For Efficiency IT’s Ewing, the beauty of prefab data centers, aside from their speed of deployment, is their ability to be customized to the customer’s specific requirements.

“There’s a greater level of customization because you’re not constrained,” he said. “You don’t have four solid walls that you’ve got to work within because with modular, you can take two building blocks and put them together. So you can be flexible with what you’re doing.

“The key is its application and business specific. If a customer says this is what we’re looking for, this is what we need to achieve, whether it’s low density or really high density – we almost have complete freedom as long as technically it’s validated and it works.”

Efficiency IT recently launched ModularDC, a range of customizable, prefabricated data centers based on technology from Schneider Electric. Serving customers within government, defense, and other businesses-critical sectors – all of which typically need to react quickly to events – the data centers are deployable in as little as 12-16 weeks.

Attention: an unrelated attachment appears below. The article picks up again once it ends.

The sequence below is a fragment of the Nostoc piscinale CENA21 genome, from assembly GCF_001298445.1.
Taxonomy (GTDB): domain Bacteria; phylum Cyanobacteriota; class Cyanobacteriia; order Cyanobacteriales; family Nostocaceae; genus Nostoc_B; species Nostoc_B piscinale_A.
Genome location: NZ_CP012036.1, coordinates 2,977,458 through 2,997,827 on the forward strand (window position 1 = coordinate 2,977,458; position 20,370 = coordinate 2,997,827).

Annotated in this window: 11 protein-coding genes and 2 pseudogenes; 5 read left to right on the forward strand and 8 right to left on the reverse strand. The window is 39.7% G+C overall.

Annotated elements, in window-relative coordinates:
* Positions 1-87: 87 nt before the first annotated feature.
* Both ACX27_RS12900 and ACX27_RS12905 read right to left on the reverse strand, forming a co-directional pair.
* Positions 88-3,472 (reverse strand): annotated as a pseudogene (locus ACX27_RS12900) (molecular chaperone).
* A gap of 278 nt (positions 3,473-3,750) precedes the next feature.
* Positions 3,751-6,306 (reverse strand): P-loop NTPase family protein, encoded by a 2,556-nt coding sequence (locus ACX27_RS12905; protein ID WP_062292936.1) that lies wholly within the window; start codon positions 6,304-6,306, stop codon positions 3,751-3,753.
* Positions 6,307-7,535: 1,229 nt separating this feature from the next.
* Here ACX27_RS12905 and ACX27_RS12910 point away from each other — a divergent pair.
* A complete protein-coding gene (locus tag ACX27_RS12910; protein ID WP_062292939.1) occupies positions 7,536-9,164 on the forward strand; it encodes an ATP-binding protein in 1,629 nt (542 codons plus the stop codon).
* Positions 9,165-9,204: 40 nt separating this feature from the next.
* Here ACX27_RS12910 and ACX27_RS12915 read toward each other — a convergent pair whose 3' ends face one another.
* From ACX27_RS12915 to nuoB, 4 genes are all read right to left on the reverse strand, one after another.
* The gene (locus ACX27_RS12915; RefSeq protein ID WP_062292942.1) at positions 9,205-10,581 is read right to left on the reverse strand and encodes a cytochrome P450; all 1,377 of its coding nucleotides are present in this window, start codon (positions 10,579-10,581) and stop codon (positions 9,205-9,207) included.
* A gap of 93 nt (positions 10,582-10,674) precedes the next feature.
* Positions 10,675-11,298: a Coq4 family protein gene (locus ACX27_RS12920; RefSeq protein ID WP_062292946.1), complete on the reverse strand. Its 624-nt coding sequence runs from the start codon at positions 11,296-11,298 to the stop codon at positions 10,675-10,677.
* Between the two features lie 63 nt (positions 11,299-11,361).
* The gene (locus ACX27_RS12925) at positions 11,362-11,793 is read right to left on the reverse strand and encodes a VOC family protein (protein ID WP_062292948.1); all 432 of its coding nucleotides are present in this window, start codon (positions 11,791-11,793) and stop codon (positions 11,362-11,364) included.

But as with anything, there is a tradeoff. Modular, prefabricated data centers won’t fit every customer's requirements. If you want to build in an existing room or building space, for example, then standing up a modular facility will be more expensive.

But where space is limited or costly, and there is space to put up a prefab in a warehouse or externally, then modular is a good choice. In many cases, the reason to opt for a prefab data center comes down to how quickly you can deploy, versus having to build from scratch. But also, customers are now realizing they no longer need to try to fit a round peg into a square hole when it comes to their data center requirements.

“The ability to customize a room inside a building is limited,” said Ewing. “The ability to customize something that sits outside of your building fabric, it’s far more available.

"That’s where we see a lot of the value – being able to tailor to the customer's needs. We are masters of our own destiny. We can design whatever the customer needs because we have no pre-existing limitations.”